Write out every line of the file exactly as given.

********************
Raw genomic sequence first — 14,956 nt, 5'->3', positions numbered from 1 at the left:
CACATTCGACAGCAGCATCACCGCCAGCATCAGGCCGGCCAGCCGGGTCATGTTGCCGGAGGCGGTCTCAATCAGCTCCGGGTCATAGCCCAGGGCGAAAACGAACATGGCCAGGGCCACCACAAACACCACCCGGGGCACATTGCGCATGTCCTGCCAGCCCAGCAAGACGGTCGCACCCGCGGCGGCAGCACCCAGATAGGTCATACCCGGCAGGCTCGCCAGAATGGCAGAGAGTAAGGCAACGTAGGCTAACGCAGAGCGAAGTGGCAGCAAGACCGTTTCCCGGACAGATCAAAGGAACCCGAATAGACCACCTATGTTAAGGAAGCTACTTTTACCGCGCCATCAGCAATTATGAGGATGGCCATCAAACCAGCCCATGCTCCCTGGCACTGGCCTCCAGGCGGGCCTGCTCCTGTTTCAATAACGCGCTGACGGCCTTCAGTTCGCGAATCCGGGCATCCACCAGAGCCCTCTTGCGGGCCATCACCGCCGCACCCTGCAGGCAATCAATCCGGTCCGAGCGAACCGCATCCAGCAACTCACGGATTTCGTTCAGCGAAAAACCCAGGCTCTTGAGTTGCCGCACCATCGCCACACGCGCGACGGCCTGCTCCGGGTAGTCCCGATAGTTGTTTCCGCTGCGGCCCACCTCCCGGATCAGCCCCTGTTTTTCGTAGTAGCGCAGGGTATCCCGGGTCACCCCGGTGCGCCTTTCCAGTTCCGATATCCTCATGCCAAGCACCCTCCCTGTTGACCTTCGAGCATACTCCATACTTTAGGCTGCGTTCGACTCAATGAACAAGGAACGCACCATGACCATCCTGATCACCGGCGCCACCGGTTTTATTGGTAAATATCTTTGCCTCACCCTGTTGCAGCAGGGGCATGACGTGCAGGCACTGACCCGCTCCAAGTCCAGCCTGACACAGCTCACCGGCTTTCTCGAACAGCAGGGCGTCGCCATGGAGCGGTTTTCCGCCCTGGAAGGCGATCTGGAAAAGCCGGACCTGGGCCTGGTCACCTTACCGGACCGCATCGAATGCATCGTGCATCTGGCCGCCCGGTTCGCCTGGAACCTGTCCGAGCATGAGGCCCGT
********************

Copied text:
Raw genomic sequence first — 14,956 nt, 5'->3', positions numbered from 1 at the left:
CACATTCGACAGCAGCATCACCGCCAGCATCAGGCCGGCCAGCCGGGTCATGTTGCCGGAGGCGGTCTCAATCAGCTCCGGGTCATAGCCCAGGGCGAAAACGAACATGGCCAGGGCCACCACAAACACCACCCGGGGCACATTGCGCATGTCCTGCCAGCCCAGCAAGACGGTCGCACCCGCGGCGGCAGCACCCAGATAGGTCATACCCGGCAGGCTCGCCAGAATGGCAGAGAGTAAGGCAACGTAGGCTAACGCAGAGCGAAGTGGCAGCAAGACCGTTTCCCGGACAGATCAAAGGAACCCGAATAGACCACCTATGTTAAGGAAGCTACTTTTACCGCGCCATCAGCAATTATGAGGATGGCCATCAAACCAGCCCATGCTCCCTGGCACTGGCCTCCAGGCGGGCCTGCTCCTGTTTCAATAACGCGCTGACGGCCTTCAGTTCGCGAATCCGGGCATCCACCAGAGCCCTCTTGCGGGCCATCACCGCCGCACCCTGCAGGCAATCAATCCGGTCCGAGCGAACCGCATCCAGCAACTCACGGATTTCGTTCAGCGAAAAACCCAGGCTCTTGAGTTGCCGCACCATCGCCACACGCGCGACGGCCTGCTCCGGGTAGTCCCGATAGTTGTTTCCGCTGCGGCCCACCTCCCGGATCAGCCCCTGTTTTTCGTAGTAGCGCAGGGTATCCCGGGTCACCCCGGTGCGCCTTTCCAGTTCCGATATCCTCATGCCAAGCACCCTCCCTGTTGACCTTCGAGCATACTCCATACTTTAGGCTGCGTTCGACTCAATGAACAAGGAACGCACCATGACCATCCTGATCACCGGCGCCACCGGTTTTATTGGTAAATATCTTTGCCTCACCCTGTTGCAGCAGGGGCATGACGTGCAGGCACTGACCCGCTCCAAGTCCAGCCTGACACAGCTCACCGGCTTTCTCGAACAGCAGGGCGTCGCCATGGAGCGGTTTTCCGCCCTGGAAGGCGATCTGGAAAAGCCGGACCTGGGCCTGGTCACCTTACCGGACCGCATCGAATGCATCGTGCATCTGGCCGCCCGGTTCGCCTGGAACCTGTCCGAGCATGAGGCCCGT